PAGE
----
Editorials: Texas Republicans are lying about fraud to justify a racist voter purge | Mark Joseph Stern/Slate

On Jan. 25, Texas Attorney General Ken Paxton tweeted a “VOTER FRAUD ALERT” that quickly rocketed around the internet. Texas Secretary of State David Whitley, Paxton asserted, had discovered that approximately “95,000 individuals identified” as non-citizens are registered to vote in the state, “58,000 of whom have voted” in Texas elections. Whitley promptly urged counties to begin purging these 95,000 people from their voter rolls, demanding proof of citizenship within 30 days or canceling their registrations. Donald Trump joined the action, tweeting on Jan. 27 that Whitley’s numbers “are just the tip of iceberg.” Voter fraud, Trump wrote, “is rampant. Must be stopped. Strong voter ID!”

Canada: Chief electoral officer worries parties are weak link in cybersecurity chain | Calgary Herald

Canada’s chief electoral officer is “pretty confident” that Elections Canada has good safeguards to prevent cyberattacks from robbing Canadians of their right to vote in this year’s federal election. But Stephane Perrault is worried that political parties aren’t so well equipped. “They don’t have access to the resources we have access to,” Perrault said in an interview Monday, noting that “securing (computer) systems is quite expensive… Even the larger parties have nowhere near our resources and you’ve got much smaller parties with very little resources.” Moreover, with thousands of volunteers involved in campaigns, he said it’s difficult to ensure no one falls prey to “fairly basic cyber tricks,” like phishing, that could inadvertently give hackers access to a party’s databases. “You can spend a lot of money on those (security) systems and if the human (fails), that’s the weak link.”

El Salvador: Nayib Bukele, an Outsider Candidate, Claims Victory in El Salvador Election | The New York Times

Salvadorans elected Nayib Bukele, the media-savvy former mayor of the capital, as their next president on Sunday, delivering a sharp rebuke to the two parties that emerged from the country’s brutal civil war in the 1980s and have held power ever since. The dramatic win for Mr. Bukele, 37, who was running as an outsider, underscores the deep discredit into which the country’s traditional parties have fallen. Voters appeared to be willing to gamble on a relative newcomer to confront the country’s poverty and violence, shutting out the right- and left-wing parties that have dominated Salvadoran politics for three decades. Mr. Bukele won almost 54 percent of the vote in preliminary results, the electoral board said, beating out Carlos Calleja, a supermarket executive who was the conservative Arena Party candidate. Hugo Martínez, a former foreign minister who ran for the governing Farabundo Martí National Liberation Front, or F.M.L.N., saw many of his party’s voters defect to Mr. Bukele and came in a distant third.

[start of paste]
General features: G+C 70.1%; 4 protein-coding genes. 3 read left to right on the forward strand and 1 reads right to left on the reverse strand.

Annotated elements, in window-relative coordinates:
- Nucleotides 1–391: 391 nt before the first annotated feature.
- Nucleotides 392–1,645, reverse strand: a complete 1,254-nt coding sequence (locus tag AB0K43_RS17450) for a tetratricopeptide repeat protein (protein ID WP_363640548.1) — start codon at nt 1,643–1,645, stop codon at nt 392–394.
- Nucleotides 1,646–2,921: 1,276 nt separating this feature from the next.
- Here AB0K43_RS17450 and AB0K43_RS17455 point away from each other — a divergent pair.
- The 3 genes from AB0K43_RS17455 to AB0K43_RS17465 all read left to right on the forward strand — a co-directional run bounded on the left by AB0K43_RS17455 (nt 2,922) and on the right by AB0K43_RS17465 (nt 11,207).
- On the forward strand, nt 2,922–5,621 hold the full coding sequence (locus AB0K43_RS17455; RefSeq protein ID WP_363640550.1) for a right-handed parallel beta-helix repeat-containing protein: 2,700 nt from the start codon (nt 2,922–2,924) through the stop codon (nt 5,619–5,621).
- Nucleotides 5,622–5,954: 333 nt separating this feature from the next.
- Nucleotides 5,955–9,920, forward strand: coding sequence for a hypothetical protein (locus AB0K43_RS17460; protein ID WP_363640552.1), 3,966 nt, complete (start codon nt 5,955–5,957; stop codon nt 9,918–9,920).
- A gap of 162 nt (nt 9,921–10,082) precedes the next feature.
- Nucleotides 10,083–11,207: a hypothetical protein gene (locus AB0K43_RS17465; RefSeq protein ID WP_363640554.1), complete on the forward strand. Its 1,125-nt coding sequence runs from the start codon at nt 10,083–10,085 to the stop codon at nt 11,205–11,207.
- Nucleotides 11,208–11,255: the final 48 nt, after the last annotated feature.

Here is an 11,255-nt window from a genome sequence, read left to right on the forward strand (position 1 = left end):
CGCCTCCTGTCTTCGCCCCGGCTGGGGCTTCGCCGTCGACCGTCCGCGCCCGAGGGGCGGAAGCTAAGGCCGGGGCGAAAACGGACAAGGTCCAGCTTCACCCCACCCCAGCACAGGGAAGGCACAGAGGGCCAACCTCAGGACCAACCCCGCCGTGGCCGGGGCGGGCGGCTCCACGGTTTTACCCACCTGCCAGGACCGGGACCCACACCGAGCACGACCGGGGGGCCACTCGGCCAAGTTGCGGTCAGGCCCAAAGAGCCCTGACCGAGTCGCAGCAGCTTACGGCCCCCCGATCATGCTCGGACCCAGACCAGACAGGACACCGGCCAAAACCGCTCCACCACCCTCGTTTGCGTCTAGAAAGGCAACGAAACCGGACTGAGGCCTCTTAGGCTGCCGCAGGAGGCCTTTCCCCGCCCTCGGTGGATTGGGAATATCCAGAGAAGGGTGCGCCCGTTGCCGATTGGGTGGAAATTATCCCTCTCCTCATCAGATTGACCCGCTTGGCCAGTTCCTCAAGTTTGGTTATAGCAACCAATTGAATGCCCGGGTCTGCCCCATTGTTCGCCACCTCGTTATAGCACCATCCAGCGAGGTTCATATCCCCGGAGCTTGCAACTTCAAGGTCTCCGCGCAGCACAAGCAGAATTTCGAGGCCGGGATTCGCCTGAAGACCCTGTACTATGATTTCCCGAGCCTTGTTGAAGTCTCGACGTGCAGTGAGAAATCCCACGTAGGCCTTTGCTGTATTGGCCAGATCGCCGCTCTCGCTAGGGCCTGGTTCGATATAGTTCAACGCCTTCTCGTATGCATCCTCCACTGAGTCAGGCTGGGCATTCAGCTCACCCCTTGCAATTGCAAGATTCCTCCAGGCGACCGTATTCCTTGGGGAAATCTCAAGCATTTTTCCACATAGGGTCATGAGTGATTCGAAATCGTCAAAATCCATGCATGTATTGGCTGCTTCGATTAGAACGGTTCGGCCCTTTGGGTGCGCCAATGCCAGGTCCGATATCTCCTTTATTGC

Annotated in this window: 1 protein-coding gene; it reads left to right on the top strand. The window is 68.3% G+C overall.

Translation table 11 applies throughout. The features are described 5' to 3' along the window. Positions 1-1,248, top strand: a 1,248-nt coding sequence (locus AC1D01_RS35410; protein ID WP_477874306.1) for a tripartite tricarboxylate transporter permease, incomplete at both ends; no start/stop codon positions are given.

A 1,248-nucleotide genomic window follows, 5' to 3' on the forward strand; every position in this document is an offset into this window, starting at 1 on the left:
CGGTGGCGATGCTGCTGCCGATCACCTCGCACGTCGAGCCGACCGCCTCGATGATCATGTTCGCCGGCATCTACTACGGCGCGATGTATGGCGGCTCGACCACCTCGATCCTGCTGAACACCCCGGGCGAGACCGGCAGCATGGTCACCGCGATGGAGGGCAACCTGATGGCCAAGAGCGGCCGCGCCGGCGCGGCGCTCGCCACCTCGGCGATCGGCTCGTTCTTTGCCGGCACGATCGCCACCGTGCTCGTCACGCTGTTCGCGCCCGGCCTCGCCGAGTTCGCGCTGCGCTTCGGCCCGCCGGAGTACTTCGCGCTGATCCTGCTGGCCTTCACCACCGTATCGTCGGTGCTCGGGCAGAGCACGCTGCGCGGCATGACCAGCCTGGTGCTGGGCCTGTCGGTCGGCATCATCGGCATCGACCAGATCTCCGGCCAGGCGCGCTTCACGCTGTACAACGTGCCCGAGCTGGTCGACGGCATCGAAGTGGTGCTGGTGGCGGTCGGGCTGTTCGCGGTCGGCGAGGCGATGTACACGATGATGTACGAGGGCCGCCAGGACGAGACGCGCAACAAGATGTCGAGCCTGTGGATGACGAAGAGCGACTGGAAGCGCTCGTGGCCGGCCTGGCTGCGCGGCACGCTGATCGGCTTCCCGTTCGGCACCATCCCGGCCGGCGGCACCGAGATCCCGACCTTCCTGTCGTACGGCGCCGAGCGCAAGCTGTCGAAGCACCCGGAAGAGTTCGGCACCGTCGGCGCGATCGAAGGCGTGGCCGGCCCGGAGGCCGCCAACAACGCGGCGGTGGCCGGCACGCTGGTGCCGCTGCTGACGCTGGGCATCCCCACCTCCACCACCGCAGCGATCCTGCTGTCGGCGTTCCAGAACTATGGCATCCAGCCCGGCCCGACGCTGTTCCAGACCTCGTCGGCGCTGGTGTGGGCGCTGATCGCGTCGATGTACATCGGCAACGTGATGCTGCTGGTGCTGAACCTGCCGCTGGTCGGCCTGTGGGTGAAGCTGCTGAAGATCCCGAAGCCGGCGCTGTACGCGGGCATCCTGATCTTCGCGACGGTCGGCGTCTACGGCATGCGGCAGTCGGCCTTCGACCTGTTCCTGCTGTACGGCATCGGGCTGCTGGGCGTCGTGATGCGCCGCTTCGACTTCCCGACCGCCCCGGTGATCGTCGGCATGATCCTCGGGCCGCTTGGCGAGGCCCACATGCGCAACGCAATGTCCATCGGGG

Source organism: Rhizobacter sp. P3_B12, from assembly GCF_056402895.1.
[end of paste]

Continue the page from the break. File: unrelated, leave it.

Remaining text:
Thailand: 15 election candidates change their names to those of former Prime Ministers | The Guardian

More than a dozen candidates in the forthcoming Thai elections have changed their names to those of former prime ministers. Less than two months before the long-awaited elections, excitement is running high. Almost 6,000 candidates turned up on the first day of registration on Monday, no one wants to miss a chance to win a seat. Party spokeswoman Ketpreeya Kaewsanmuang said 10 men had legally changed their names to Thaksin, after the former prime minister Thaksin Shinawatra, and five women had changed their name to Yingluck, after his sister who also led the nation.

United Kingdom: Sajid Javid dismisses speculation of snap general election in June | The Guardian

Sajid Javid has said “the last thing we want is a general election”, emphasising that the government is still hoping to secure a time limit or unilateral exit mechanism for the Irish border backstop. The home secretary dismissed newspaper reports that Downing Street strategists were considering holding a snap general election on 6 June, if Theresa May cannot get her Brexit deal through parliament before the 29 March deadline. “The last thing we want is a general election, the people will never forgive us for it,” Javid told the BBC’s The Andrew Marr Show. “They want politicians to get on with the job. They have been given a very clear mandate, now it’s our job to get on with it.”